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Mother's care linked to the evolution of longer lifespans

A mother’s love is a powerful force, shaping not just our childhood but potentially our entire lifespan. Recent research suggests a fascinating link between the depth of maternal care and the evolution of longer lifespans in both humans and animals.

Mystery of human longevity

Humans are an anomaly in the animal kingdom. We outlive many other mammals of comparable size, and scientists have long puzzled over the reasons behind our exceptional longevity.

Matthew Zipple, a Klarman Postdoctoral Fellow at Cornell University, believes the answer may lie in the unique bond between mother and child.

Zipple’s research, conducted alongside colleagues H. Kern Reeve and Orca Jimmy Peniston, challenges us to reconsider the significance of maternal care. “It’s one of the really mysterious things about humans, the fact that we live these super long lives as compared to so many other mammals,” said Zipple.

“What we’re putting forward is that a part of the explanation for our long lifespan is this other foundational aspect of our lives, which is the relationship between the mother and her child.”

Mother’s care and evolution

Zipple and his team propose that species in which offspring survival depends heavily on extended maternal care tend to evolve longer lifespans and slower reproductive rates. This pattern is evident in humans and a surprising array of other mammals, including hyenas, whales, and elephants.

“As we see these links between maternal survival and offspring fitness grow stronger, we see the evolution of animals having longer lives and reproducing less often – the same pattern we see in humans,” noted Zipple.

“And what’s nice about this model is that it’s general to mammals overall, because we know these links exist in other species outside of primates, like hyenas, whales and elephants.”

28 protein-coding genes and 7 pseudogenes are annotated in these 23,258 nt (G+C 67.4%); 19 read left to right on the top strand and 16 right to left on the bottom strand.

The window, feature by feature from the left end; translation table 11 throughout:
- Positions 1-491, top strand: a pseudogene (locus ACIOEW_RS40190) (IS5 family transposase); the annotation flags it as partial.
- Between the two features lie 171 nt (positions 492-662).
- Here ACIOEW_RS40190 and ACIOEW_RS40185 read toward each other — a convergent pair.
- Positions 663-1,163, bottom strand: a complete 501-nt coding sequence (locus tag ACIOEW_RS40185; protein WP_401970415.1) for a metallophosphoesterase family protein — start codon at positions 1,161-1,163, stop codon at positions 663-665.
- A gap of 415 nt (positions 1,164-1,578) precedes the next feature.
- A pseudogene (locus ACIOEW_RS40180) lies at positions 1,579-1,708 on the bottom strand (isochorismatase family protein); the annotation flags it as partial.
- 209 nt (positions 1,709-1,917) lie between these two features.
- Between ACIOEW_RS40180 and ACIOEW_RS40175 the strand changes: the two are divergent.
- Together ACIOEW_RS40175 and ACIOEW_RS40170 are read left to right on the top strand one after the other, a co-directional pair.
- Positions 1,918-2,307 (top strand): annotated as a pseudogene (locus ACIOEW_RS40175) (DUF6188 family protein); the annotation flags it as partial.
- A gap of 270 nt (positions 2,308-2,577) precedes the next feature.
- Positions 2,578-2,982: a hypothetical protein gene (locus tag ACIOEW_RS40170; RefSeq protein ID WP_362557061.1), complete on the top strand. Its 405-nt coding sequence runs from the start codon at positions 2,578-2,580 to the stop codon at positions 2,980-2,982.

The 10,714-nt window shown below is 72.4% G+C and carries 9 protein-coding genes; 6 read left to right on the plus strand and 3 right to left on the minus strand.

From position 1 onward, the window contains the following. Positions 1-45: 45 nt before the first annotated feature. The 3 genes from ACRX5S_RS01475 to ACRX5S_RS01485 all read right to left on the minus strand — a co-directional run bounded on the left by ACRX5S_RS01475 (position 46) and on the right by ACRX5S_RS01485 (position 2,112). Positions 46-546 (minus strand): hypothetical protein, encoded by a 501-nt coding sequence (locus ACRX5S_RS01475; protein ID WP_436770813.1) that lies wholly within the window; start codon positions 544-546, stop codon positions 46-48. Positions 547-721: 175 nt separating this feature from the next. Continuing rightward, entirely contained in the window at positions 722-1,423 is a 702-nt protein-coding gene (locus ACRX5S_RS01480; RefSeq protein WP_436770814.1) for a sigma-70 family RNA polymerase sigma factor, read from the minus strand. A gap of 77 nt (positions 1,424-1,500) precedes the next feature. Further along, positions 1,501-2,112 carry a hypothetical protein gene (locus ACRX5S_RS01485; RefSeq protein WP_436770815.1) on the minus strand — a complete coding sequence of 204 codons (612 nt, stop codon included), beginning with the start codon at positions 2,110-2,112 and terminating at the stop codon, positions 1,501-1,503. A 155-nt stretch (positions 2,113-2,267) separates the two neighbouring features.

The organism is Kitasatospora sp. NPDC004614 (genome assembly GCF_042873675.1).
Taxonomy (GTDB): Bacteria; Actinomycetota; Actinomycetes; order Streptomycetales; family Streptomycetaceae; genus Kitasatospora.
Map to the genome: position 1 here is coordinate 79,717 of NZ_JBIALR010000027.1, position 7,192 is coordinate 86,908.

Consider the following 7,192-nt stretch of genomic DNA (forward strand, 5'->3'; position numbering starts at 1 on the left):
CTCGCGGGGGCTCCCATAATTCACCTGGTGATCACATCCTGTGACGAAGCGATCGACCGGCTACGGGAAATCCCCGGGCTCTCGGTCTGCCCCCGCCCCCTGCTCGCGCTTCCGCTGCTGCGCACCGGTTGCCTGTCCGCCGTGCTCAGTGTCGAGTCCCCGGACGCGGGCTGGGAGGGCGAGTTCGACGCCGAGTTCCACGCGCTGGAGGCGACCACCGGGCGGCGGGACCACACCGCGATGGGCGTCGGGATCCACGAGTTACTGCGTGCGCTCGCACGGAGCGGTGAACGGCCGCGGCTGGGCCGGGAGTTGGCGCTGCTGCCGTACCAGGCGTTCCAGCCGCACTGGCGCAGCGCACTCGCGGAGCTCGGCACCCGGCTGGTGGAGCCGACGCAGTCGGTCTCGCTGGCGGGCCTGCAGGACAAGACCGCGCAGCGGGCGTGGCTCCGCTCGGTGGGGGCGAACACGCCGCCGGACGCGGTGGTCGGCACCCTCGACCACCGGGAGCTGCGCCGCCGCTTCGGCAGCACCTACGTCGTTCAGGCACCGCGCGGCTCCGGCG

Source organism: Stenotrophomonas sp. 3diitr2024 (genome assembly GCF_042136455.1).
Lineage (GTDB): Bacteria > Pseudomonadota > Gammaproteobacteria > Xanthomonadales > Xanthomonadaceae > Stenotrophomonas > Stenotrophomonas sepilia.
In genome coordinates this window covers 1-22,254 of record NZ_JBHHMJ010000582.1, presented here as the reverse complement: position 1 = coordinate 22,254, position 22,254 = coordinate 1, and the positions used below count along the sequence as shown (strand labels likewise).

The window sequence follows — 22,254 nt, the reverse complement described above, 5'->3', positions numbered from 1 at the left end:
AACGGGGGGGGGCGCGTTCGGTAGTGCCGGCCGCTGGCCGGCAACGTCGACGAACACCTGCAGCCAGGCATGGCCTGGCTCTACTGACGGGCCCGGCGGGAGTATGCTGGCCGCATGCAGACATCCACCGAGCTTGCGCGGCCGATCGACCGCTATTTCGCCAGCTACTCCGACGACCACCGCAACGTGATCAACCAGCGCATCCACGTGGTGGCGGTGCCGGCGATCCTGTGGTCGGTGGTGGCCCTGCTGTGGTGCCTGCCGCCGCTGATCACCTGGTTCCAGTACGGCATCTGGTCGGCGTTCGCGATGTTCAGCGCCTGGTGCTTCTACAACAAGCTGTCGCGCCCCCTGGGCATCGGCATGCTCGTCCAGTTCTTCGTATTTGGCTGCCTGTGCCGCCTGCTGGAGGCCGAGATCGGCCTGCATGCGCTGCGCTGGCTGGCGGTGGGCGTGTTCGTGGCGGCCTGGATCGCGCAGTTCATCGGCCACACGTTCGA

Motherhood’s influence

To test their hypothesis, the researchers developed a mathematical model that demonstrates the relationship between maternal survival, offspring fitness, and the pace of life.

This model, along with two additional empirical models, provides a framework for understanding how maternal care shapes the evolution of lifespan.

The team envisions that their models could be utilized by field ecologists to analyze long-term demographic data and predict the impact of maternal care on the evolution of various species.

“We hope we’ve made the model straightforward enough, that field ecologists can take their existing long-term demographic data that they’ve been collecting for decades and apply it to this model, and come up with this estimate of how much they expect mother’s maternal care to have shaped the evolution of their study system,” said Zipple.

Mother and grandmother hypothesis

The new research builds upon the existing Mother and Grandmother hypothesis, which posits that offspring have higher survival rates when their mothers and grandmothers are present in their lives.

While this theory has primarily been used to explain menopause in humans, Zipple’s work expands its scope, incorporating a wider range of ways in which maternal care influences offspring fitness.

The team’s models delve into the specific effects of a mother’s death after weaning but before the offspring’s sexual maturation. Zipple’s doctoral research on baboons and other primates revealed that such a loss can have profound negative impacts on offspring and even grand-offspring.

The power of mother’s care and love

For Zipple, whose research involved observing mother-infant interactions in baboons, the connection between motherhood and longevity resonates deeply.

“When you watch mothers and infants in nonhuman primates interact, you can just see in the faces of the infants that there’s nothing more important in the world than the presence of its mother.”

Zipple’s research reminds us of the profound and enduring influence of maternal love. It suggests that the bond between mother and child, a universal thread across the animal kingdom, may hold the key to unlocking the secrets of longevity and understanding the very essence of what it means to be human.

Part of the long-term aspiration of this line of research is linking maternal love to longevity – two mysterious and central aspects of what it is to be human.

The study is published in the journal Proceedings of the National Academy of Sciences (PNAS)


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